David M. Lee was born on January 20, 1931, in Rye, New York. He graduated from Harvard University in 1952. In April 1952, he entered the U.S. Army and served at various posts in the United States during the final stages of the Korean War. After his army stint, he entered the University of Connecticut where he obtained a Master of Science degree. He entered the Ph.D. program at Yale University in 1955 where he worked under Henry A. Fairbank. After graduating from Yale, he became a professor at Cornell University.
In 1972, he published his work on Helium-3 superfluidity with Robert C. Richardson and Doug Osheroff He also worked on the discovery of nuclear spin waves in spin polarized atomic hydrogen gas with Jack H. Freed.
He received the 1976 Sir Francis Simon Memorial Prize of the British Institute of Physics and the 1981 Oliver Buckley Prize of the American Physical Society along with Doug Osheroff and Robert Richardson for their superfluid 3He work. The trio received the Nobel Prize in Physics in 1996 for this work.
Lee is a member of the National Academy of Sciences and the American Academy of Arts and Sciences.
The following press release from the Royal Swedish Academy of Sciences describes Lee's work:
When the temperature sinks on a cold winter's day water vapour becomes water and water becomes ice. These so-called phase transitions and the changed states of matter can be roughly described and understood with classical physics. What happens when the temperature falls is that the random heat movement in gases, liquids and solid bodies ceases. But the situation becomes entirely different when the temperature sinks further and approaches absolute zero, -273.15°C. In samples of liquid helium what is termed superfluidity occurs, a phenomenon that cannot be understood in terms of classical physics. When a liquid becomes superfluid its atoms suddenly lose all their randomness and move in a coordinated manner in each movement. This causes the liquid to lack all inner friction: It can overflow a cup, flow out through very small holes, and exhibits a whole series of other non-classical effects. Fundamental understanding of the properties of such a liquid requires an advanced form of quantum physics, and these very cold liquids are therefore termed quantum liquids. By studying the properties of quantum liquids in detail and comparing these with the predictions of quantum physics low-temperature, researchers are contributing valuable knowledge of the bases for describing matter at the microscopic level.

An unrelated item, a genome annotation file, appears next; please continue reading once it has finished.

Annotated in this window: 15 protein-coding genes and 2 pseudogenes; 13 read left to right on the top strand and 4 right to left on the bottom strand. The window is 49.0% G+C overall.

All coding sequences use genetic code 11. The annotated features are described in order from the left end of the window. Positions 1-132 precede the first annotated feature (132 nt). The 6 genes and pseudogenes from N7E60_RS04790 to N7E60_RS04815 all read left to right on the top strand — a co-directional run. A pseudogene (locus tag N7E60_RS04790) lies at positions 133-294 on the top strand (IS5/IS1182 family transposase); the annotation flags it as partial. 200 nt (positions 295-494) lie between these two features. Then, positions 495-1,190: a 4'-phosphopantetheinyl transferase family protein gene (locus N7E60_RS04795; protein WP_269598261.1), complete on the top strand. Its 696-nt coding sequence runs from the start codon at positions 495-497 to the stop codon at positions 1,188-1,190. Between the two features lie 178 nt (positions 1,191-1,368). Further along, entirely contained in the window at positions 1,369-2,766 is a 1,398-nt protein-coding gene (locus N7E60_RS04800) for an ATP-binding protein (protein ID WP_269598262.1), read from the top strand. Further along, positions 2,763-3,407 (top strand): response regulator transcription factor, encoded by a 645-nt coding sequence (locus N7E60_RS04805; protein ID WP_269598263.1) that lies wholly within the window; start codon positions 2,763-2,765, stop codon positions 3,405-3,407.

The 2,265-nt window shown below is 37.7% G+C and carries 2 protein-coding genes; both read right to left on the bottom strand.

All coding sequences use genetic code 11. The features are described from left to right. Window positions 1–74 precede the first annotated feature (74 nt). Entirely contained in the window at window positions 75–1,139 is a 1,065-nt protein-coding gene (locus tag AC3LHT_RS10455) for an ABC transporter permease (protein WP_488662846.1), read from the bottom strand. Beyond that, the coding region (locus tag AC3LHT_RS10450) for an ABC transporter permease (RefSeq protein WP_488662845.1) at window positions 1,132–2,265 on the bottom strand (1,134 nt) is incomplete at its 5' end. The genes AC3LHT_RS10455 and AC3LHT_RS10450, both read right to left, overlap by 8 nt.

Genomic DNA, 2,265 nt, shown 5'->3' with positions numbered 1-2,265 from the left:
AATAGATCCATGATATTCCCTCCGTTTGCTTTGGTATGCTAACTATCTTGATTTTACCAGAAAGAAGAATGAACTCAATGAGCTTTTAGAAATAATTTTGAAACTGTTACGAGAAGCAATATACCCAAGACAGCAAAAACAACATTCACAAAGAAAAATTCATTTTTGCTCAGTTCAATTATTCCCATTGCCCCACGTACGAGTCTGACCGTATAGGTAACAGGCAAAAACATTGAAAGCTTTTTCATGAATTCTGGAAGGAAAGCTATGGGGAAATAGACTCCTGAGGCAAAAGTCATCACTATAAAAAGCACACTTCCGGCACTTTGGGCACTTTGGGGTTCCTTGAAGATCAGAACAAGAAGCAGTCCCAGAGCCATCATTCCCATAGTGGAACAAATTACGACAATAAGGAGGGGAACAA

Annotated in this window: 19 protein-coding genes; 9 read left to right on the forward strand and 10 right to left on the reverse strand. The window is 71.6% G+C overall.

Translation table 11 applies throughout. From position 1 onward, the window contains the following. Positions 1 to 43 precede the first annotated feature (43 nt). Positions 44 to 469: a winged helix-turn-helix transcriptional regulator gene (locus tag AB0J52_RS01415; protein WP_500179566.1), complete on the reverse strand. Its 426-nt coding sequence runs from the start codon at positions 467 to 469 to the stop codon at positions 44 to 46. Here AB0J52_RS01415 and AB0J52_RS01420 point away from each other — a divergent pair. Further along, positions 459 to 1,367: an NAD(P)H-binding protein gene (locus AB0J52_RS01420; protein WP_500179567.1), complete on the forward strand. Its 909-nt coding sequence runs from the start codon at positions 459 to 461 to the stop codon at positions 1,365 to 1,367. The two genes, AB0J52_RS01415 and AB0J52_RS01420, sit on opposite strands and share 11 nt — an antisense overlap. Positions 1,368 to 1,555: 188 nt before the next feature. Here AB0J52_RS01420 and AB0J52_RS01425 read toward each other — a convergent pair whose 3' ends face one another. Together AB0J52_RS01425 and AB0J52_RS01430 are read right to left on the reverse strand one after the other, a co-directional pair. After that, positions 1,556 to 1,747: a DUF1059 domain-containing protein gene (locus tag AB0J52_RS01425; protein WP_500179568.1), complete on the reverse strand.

David M. Lee, Douglas D. Osheroff and Robert C. Richardson discovered at the beginning of the 1970s, in the low-temperature laboratory at Cornell University, that the helium isotope helium-3 can be made superfluid at a temperature only about two thousandths of a degree above absolute zero. This superfluid quantum liquid differs greatly from the one already discovered in the 1930s and studied at about two degrees (i.e. a thousand times) higher temperature in the normal helium isotope helium-4. The new quantum liquid helium-3 has very special characteristics. One thing these show is that the quantum laws of microphysics sometimes directly govern the behaviour of macroscopic bodies also.